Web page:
Cloud – A new way of working

Throughout the last years I have been working closely with corporations, suppliers and vendors on Software As A Service (SaaS red.) and cloud computing. As the IT industry often looks at the technology, I have experienced a radical changing behavior at the offices I visited. We are not only changing on the technology side – but also the way we work.

During the 1960s John Shiflett, had great momentum with his new “action office”, giving birth to the cubical office. For privacy, focus and productivity – employees were arranged in small enclosed one-man configurable cubicals. The mantra was, that employees became more productive, the less noise their experienced and the more you screened them in. Knowledge was shared by meetings and memos. The everyday work was to work, document and re-cap of the work done. Security, paper copies and memos was kept tight in cabinets in each cubical and a central archive. Continue reading

42 – Strange Week of Change for Microsoft

Mark my words – this week will be remembered as the moment of change for Microsoft. And 42 is again the answer.

Throughout the last five weeks, Microsoft have been on a wave of great announcements with Microsoft Dynamics CRM 2011, Windows Phone 7 and the launch of new initiatives. But Microsoft also suffered a loss when president of Microsoft  Business Division – Stephen Elop moved to Nokia.

Coincidence or planned? Is Microsoft rattling the crate to stir up new roles and transition the company management?

All though the weeks have been exciting, this week of 42 2010 have been a tipping point for Microsoft. The week started as Ray Ozzie, CTO for Microsoft, announced his retirement from the company he made a change for. Microsoft lost a great asset i Ray, and the solutions invented under his management will set the stage for Microsoft the next 10 year. Starting low – Microsoft made its comeback with the announcement of Office 365. Finally a clear indication of “all in”. And what a statement. I believe it is the right model, I believe it is the only model for Microsoft. Unfortunately I do not believe in the execution of the model, as too many partners of Microsoft are trying to cope, and find their balance in the act. It is hard times with margins targeting zero – and customers declining professional services.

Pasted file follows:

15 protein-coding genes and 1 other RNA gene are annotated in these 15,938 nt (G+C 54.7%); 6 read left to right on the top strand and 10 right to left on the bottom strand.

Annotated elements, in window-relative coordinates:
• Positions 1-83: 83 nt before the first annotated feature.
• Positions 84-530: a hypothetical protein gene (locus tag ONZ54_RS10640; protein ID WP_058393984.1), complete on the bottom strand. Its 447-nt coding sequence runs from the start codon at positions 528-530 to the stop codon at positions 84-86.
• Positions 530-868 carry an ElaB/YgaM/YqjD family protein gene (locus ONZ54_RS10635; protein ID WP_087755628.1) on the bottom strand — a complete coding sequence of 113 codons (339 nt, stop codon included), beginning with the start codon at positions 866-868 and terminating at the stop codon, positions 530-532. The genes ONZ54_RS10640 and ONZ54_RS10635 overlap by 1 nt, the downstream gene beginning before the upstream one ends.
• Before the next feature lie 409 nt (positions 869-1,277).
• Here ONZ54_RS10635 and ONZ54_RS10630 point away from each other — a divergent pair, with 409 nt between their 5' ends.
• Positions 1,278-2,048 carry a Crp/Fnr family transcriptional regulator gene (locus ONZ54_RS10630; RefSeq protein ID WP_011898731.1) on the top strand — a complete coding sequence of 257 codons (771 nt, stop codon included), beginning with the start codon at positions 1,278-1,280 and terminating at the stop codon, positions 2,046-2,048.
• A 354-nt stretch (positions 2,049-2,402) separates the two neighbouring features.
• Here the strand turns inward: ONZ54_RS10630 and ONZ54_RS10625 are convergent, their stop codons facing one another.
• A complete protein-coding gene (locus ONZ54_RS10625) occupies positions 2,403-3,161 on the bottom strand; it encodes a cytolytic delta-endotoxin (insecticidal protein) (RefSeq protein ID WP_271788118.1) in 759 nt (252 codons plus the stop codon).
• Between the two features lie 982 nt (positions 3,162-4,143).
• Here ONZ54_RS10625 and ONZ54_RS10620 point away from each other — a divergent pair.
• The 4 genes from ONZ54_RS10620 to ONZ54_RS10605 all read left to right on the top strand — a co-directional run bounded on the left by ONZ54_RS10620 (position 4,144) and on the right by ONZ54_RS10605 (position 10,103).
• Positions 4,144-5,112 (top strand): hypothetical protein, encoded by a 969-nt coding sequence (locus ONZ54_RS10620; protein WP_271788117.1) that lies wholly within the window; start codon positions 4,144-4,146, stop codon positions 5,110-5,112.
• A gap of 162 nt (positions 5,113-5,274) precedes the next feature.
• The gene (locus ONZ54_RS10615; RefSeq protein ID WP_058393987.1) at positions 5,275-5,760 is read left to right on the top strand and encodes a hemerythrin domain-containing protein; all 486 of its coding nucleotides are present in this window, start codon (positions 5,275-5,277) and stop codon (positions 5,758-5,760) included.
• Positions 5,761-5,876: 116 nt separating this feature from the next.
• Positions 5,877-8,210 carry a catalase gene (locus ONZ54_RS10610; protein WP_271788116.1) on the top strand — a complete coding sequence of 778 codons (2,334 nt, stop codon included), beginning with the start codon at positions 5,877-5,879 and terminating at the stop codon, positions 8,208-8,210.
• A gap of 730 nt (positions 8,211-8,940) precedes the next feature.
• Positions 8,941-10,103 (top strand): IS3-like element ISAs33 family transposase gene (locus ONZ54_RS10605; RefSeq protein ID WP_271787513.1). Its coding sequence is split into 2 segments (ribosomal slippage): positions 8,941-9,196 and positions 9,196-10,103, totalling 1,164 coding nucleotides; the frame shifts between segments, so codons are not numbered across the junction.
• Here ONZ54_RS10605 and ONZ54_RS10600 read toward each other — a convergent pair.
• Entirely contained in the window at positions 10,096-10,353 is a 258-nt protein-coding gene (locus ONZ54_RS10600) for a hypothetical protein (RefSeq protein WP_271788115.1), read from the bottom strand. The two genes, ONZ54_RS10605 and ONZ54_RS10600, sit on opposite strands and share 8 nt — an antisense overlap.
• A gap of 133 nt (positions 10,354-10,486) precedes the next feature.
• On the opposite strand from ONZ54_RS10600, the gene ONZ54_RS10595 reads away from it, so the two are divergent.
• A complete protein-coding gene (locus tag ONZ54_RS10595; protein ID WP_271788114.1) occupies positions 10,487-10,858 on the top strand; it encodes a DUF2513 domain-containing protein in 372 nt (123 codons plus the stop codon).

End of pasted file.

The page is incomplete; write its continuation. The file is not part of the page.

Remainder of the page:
The IT market is undergoing a dramatic change and, this week have marked the transformation of Microsoft. Personally I do believe that the change in management is planned. I do believe that Microsoft is seeking new innovative and smart people to continue the path of cloud computing. For the thousands of partners this means new faces, new models and new business development.

But it also mean hard time for cash and collect, and I do believe that partners should recap their business model, and start changing. I follow many independent software vendors every day – and yet these companies have the best opportunity and model to fit for cloud computing, they still act as yesterday.

Ray Ozzie, Stephen Elop and Office 365 are marks of change. Consider your change today!

Microsoft is “leading with online” – should you?

This year, at Microsoft’s World-Wide Partner Conference in Washington (WPC), used any moment to tell its partners that they now are leading with online. But what does this mean? And why the sudden change towards online? Should you adopt the same strategy – and why should you?

First of all – Microsoft have done some big mistakes before. Focus on their Internet Explorer product, made them loose half a century to play catch-up with Netscape. Windows Phone is another great example on a loosing strategy for Microsoft. Half a decade lost here too. So is Microsoft misleading the ecosystem? I doubt not – I believe Microsoft already lost 2-3 years of great momentum – they just got better to spot their strategy mistakes. Reality is that Microsoft’s Hosting partners have been preaching the Software + Services business model for nearly 12 years now. Since Microsoft Exchange 2000 – and a bit before – Software + Services has been a part of Microsoft, but now – truly now – customers are in fact telling Microsoft they don’t want to:

  • Update any application anymore. Dealing with updates and redeployments are often 40-60% of time spend in the internal IT departments, and over 40% of the external consultant fees.
  • Stay up to date, with latest features and functions.
  • Pay for what they consume, and use. Customers want to have an easy opt-in options, and a structured and predicted opt-out.
  • Outsourced management of their infrastructure and applications, moving focus for the internal IT department to become internal business advisors in IT usage. Continue reading